Energy group Shell has revealed plans to back hydrogen fuel cells on the road to shipping’s 2050 decarbonization goals, tagging LNG bunkers as the bridging fuel between that and conventional oil-based bunker fuels.
“We believe liquid hydrogen to be advantaged over other potential zero-emissions fuels for shipping, therefore giving a higher likelihood of success,” it said in its latest report, ‘Decarbonising Shipping: Setting Shell’s Course.’
The International Maritime Organization has set a goal to cut greenhouse gas emissions by at least 50% by 2050 and improve the sector’s efficiency by at least 40% by 2030 and by 70% by 2050.
In Shell’s previous report on the subject in July, 80% of correspondents from the shipping industry said the importance of decarbonization had increased significantly over the past 18 months.
Shell has been studying liquefied hydrogen extensively, which in cost terms is “extremely expensive” and would probably need about 10 years of development before it became viable for commercial use, said Marc Rechter, a hydrogen project developer with consultancy Resilient Group.
“It needs significant volumes in infrastructure both on the liquefication side and gasification side, as well as the shipping itself,” Rechter said. “2030 is probably a good target seeing a larger-scale liquefied hydrogen movement.”
Shell is involved in several key hydrogen projects around Europe, including the NortH2 project, the largest announced green hydrogen project in Europe.
The project, which is a consortium of Shell, gas grid operator Gasunie and Groningen Seaports, would produce upwards of 3-4 GW of offshore wind capacity by 2030 and 800,000 mt/year of green hydrogen by 2040, according to project plans.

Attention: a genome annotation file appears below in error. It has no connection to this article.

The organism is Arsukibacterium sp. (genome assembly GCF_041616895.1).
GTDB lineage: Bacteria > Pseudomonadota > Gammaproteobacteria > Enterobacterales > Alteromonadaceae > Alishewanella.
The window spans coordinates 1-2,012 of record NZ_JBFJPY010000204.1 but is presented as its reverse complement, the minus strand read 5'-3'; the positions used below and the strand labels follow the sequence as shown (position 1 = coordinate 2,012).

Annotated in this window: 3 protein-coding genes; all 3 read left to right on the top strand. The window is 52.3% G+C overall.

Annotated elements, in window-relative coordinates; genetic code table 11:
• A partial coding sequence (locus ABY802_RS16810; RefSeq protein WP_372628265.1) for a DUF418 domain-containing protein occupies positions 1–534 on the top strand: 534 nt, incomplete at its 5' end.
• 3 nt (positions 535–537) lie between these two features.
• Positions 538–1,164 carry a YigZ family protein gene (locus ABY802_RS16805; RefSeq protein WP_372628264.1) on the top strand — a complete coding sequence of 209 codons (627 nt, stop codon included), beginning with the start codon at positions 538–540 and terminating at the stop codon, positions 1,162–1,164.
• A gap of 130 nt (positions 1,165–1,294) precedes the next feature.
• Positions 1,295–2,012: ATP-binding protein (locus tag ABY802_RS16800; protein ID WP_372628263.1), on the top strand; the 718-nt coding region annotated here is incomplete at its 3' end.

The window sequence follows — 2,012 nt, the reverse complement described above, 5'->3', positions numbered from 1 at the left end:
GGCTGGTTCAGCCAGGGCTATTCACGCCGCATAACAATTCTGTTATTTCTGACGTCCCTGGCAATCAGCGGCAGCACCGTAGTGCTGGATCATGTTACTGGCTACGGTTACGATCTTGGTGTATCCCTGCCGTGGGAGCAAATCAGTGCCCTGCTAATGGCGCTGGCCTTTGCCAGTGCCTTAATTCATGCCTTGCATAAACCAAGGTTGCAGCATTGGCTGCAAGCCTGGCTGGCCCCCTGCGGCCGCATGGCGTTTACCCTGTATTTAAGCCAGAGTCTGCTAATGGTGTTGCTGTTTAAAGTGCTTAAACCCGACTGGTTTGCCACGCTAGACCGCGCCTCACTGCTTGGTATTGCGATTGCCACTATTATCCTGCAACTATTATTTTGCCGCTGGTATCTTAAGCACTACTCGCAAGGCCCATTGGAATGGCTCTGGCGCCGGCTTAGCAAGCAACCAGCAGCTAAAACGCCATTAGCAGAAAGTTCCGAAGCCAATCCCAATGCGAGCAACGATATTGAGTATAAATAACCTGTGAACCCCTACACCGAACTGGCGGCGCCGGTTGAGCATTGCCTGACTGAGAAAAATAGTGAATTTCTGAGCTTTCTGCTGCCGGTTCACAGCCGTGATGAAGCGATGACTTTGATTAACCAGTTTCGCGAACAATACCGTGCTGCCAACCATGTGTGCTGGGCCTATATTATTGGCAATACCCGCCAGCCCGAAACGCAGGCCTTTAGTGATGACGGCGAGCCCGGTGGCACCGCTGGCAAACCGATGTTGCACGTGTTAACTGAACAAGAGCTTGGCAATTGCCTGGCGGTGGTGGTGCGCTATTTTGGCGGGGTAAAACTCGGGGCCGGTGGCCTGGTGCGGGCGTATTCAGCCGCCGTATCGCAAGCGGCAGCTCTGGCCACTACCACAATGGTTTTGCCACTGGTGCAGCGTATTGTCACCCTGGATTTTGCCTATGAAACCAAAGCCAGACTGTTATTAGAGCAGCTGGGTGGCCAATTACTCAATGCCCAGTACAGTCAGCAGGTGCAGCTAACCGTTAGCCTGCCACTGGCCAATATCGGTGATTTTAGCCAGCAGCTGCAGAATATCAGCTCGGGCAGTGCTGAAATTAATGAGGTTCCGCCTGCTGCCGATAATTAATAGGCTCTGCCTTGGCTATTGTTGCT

Bridging the gap
Despite the properties of hydrogen being well understood, Shell said there was “still much work to do”. While global availability and infrastructure is still being developed, “LNG could be used in fuel cells — the only fuel available today to help advance this critical technology. In this way, shipping could lay the foundations for future fuels while securing immediate emissions reductions.”
LNG as a marine fuel has been gathering momentum as the shipping industry faces growing pressure to lower its carbon footprint.
“LNG can help lower greenhouse gas emissions now,” the company said. “Compared to heavy fuel oil, from extraction to combustion LNG reduces greenhouse gas emissions by up to 21% for 2-stroke slow speed engines and up to 15% for 4-stroke medium speed engines…LNG is the cleanest fuel currently available to shipping in meaningful volumes.”
Shell is one of many big players in the industry which have taken efforts to invest in it. “There are more than 75 ports with LNG refuelling infrastructure worldwide, and Shell aims to double its own LNG fuelling network by the mid-2020s,” they said.
On Oct. 1, Singapore’s first LNG bunker vessel was officially named the “FueLNG Bellina” and will be supplied with LNG by Shell.
In September, shipping company SCF took delivery of the “SCF Barents” a 174,000 cu m LNG carrier which was immediately put to service under a long-term charter agreement with one of Shell’s subsidiaries.
Shell has three LNG bunker vessels in its fleet, delivering volume in Rotterdam and throughout Northwest Europe and also has an agreement for an LNG bunker barge to service customers along the southern east coast of the US. The company has also charted three LNG-powered offshore supply vessels for its deep-water operations.